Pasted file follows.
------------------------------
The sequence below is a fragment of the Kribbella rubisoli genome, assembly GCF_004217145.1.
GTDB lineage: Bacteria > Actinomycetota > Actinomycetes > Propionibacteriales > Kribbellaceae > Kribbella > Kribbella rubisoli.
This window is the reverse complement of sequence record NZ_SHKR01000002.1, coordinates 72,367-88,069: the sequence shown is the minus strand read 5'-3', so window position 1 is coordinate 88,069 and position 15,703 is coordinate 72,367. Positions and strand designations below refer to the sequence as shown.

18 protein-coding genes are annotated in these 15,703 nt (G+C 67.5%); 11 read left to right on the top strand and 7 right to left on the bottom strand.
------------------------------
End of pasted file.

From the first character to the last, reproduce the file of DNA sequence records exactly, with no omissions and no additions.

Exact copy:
The sequence below is a fragment of the Kribbella rubisoli genome, assembly GCF_004217145.1.
GTDB lineage: Bacteria > Actinomycetota > Actinomycetes > Propionibacteriales > Kribbellaceae > Kribbella > Kribbella rubisoli.
This window is the reverse complement of sequence record NZ_SHKR01000002.1, coordinates 72,367-88,069: the sequence shown is the minus strand read 5'-3', so window position 1 is coordinate 88,069 and position 15,703 is coordinate 72,367. Positions and strand designations below refer to the sequence as shown.

18 protein-coding genes are annotated in these 15,703 nt (G+C 67.5%); 11 read left to right on the top strand and 7 right to left on the bottom strand.